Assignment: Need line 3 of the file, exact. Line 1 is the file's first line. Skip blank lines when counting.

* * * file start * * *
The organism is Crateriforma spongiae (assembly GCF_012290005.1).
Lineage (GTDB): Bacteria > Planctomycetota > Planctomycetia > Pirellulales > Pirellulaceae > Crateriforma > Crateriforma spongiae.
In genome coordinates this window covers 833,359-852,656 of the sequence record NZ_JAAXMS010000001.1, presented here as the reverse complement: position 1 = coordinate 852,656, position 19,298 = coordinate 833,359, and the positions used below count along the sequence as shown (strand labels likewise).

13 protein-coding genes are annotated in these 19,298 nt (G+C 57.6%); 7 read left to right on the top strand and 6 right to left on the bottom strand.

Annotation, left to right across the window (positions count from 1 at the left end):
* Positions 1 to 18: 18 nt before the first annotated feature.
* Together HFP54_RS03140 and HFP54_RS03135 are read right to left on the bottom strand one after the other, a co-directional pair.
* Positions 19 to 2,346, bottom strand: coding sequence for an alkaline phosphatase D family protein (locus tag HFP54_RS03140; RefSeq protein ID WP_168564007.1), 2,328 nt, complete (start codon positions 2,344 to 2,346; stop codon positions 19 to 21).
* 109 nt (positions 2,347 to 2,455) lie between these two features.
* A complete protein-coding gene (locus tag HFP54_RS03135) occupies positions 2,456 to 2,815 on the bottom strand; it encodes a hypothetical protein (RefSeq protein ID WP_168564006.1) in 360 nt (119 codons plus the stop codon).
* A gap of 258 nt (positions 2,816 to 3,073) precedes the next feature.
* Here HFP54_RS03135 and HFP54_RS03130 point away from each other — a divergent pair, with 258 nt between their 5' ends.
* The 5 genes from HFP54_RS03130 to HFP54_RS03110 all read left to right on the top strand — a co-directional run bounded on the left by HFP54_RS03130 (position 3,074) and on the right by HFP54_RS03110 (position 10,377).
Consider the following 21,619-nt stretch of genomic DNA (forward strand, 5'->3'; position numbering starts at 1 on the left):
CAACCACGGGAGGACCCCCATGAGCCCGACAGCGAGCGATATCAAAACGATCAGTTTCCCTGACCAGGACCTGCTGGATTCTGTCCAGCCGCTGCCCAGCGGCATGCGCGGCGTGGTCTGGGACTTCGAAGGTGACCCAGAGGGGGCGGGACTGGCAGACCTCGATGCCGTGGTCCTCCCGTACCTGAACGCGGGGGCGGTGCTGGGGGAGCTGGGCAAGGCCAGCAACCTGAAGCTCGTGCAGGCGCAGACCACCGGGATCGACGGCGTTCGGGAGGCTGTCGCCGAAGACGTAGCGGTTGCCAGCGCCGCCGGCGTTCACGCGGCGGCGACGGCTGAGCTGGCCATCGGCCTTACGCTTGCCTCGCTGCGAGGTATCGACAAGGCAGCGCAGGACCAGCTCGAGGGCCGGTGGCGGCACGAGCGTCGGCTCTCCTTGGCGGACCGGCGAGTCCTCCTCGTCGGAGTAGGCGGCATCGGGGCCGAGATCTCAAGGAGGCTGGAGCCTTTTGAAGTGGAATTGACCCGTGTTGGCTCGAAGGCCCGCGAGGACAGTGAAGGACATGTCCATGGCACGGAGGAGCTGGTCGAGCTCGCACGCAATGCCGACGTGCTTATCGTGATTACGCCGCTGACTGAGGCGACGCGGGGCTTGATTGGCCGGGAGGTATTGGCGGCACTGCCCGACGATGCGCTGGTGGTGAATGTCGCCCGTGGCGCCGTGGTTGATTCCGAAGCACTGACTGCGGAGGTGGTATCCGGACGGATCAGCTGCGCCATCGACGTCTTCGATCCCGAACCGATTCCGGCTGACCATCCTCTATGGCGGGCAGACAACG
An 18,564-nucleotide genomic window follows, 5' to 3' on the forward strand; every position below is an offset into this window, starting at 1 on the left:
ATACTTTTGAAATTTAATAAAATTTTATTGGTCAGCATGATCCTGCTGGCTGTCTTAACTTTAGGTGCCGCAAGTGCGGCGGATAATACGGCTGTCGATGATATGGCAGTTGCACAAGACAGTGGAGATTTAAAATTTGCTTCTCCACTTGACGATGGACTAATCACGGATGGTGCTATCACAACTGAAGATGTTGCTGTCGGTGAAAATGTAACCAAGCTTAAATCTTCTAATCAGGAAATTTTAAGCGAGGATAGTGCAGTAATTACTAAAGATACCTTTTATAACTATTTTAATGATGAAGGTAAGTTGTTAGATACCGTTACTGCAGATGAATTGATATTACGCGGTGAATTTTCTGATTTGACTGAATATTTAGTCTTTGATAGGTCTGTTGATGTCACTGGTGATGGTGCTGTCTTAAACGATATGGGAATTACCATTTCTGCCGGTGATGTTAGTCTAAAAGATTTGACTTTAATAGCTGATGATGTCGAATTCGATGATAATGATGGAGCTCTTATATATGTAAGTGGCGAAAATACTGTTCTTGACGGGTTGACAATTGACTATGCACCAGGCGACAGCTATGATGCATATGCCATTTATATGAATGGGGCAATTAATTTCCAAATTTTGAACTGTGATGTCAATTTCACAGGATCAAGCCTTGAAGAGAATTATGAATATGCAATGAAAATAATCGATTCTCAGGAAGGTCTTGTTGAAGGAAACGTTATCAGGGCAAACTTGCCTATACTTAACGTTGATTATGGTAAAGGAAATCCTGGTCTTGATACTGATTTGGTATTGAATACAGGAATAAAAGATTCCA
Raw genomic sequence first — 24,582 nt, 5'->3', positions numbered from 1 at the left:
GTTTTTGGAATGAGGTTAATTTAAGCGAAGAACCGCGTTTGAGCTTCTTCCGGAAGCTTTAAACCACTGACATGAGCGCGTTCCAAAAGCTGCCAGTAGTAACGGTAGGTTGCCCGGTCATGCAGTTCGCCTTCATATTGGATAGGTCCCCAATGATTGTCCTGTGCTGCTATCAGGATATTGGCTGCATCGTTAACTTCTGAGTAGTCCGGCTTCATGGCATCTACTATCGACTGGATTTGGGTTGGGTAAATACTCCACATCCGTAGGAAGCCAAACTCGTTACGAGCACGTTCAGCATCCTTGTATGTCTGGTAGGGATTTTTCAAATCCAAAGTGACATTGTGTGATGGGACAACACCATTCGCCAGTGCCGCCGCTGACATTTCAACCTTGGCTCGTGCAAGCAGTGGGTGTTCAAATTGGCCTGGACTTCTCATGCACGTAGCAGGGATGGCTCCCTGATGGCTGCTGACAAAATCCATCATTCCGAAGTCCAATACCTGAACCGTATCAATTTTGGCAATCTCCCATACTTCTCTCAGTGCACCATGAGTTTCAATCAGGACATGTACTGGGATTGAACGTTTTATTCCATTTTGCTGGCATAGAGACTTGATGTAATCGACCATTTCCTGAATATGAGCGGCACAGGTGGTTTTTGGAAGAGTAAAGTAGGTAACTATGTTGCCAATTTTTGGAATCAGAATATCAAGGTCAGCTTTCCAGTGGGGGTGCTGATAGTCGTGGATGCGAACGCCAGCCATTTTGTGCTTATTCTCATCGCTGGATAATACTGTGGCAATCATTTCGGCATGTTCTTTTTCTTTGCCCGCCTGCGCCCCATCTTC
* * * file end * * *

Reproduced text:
In genome coordinates this window covers 833,359-852,656 of the sequence record NZ_JAAXMS010000001.1, presented here as the reverse complement: position 1 = coordinate 852,656, position 19,298 = coordinate 833,359, and the positions used below count along the sequence as shown (strand labels likewise).